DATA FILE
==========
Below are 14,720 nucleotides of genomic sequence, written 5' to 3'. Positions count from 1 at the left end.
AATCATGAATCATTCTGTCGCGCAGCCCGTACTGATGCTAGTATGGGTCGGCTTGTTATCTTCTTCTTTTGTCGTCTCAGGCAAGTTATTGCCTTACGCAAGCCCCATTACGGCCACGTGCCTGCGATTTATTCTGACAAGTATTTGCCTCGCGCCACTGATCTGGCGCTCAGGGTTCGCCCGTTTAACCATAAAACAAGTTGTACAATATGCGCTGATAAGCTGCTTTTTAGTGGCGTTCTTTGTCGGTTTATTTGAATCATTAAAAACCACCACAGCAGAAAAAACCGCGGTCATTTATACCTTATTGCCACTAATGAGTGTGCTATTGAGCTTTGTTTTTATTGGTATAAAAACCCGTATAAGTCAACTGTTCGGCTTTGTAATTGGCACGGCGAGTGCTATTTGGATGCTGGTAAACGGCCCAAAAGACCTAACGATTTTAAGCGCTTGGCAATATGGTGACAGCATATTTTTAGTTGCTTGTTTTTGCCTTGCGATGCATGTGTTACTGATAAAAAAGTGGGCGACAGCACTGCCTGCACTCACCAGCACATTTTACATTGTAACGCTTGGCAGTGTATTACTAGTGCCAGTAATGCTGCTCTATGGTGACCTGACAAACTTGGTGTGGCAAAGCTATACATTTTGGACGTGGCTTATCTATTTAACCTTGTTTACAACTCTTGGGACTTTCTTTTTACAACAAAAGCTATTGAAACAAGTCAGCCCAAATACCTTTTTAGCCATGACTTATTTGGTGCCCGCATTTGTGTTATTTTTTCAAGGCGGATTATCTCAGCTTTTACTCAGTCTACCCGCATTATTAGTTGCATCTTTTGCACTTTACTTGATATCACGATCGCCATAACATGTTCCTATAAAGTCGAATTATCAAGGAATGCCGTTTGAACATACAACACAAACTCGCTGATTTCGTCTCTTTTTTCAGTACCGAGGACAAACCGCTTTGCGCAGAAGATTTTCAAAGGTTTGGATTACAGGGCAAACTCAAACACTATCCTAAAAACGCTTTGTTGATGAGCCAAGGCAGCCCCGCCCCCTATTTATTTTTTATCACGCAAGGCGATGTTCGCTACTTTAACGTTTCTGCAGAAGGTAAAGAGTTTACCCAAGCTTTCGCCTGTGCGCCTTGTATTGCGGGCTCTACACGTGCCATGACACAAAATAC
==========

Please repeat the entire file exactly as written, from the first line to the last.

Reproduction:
Below are 14,720 nucleotides of genomic sequence, written 5' to 3'. Positions count from 1 at the left end.
AATCATGAATCATTCTGTCGCGCAGCCCGTACTGATGCTAGTATGGGTCGGCTTGTTATCTTCTTCTTTTGTCGTCTCAGGCAAGTTATTGCCTTACGCAAGCCCCATTACGGCCACGTGCCTGCGATTTATTCTGACAAGTATTTGCCTCGCGCCACTGATCTGGCGCTCAGGGTTCGCCCGTTTAACCATAAAACAAGTTGTACAATATGCGCTGATAAGCTGCTTTTTAGTGGCGTTCTTTGTCGGTTTATTTGAATCATTAAAAACCACCACAGCAGAAAAAACCGCGGTCATTTATACCTTATTGCCACTAATGAGTGTGCTATTGAGCTTTGTTTTTATTGGTATAAAAACCCGTATAAGTCAACTGTTCGGCTTTGTAATTGGCACGGCGAGTGCTATTTGGATGCTGGTAAACGGCCCAAAAGACCTAACGATTTTAAGCGCTTGGCAATATGGTGACAGCATATTTTTAGTTGCTTGTTTTTGCCTTGCGATGCATGTGTTACTGATAAAAAAGTGGGCGACAGCACTGCCTGCACTCACCAGCACATTTTACATTGTAACGCTTGGCAGTGTATTACTAGTGCCAGTAATGCTGCTCTATGGTGACCTGACAAACTTGGTGTGGCAAAGCTATACATTTTGGACGTGGCTTATCTATTTAACCTTGTTTACAACTCTTGGGACTTTCTTTTTACAACAAAAGCTATTGAAACAAGTCAGCCCAAATACCTTTTTAGCCATGACTTATTTGGTGCCCGCATTTGTGTTATTTTTTCAAGGCGGATTATCTCAGCTTTTACTCAGTCTACCCGCATTATTAGTTGCATCTTTTGCACTTTACTTGATATCACGATCGCCATAACATGTTCCTATAAAGTCGAATTATCAAGGAATGCCGTTTGAACATACAACACAAACTCGCTGATTTCGTCTCTTTTTTCAGTACCGAGGACAAACCGCTTTGCGCAGAAGATTTTCAAAGGTTTGGATTACAGGGCAAACTCAAACACTATCCTAAAAACGCTTTGTTGATGAGCCAAGGCAGCCCCGCCCCCTATTTATTTTTTATCACGCAAGGCGATGTTCGCTACTTTAACGTTTCTGCAGAAGGTAAAGAGTTTACCCAAGCTTTCGCCTGTGCGCCTTGTATTGCGGGCTCTACACGTGCCATGACACAAAATAC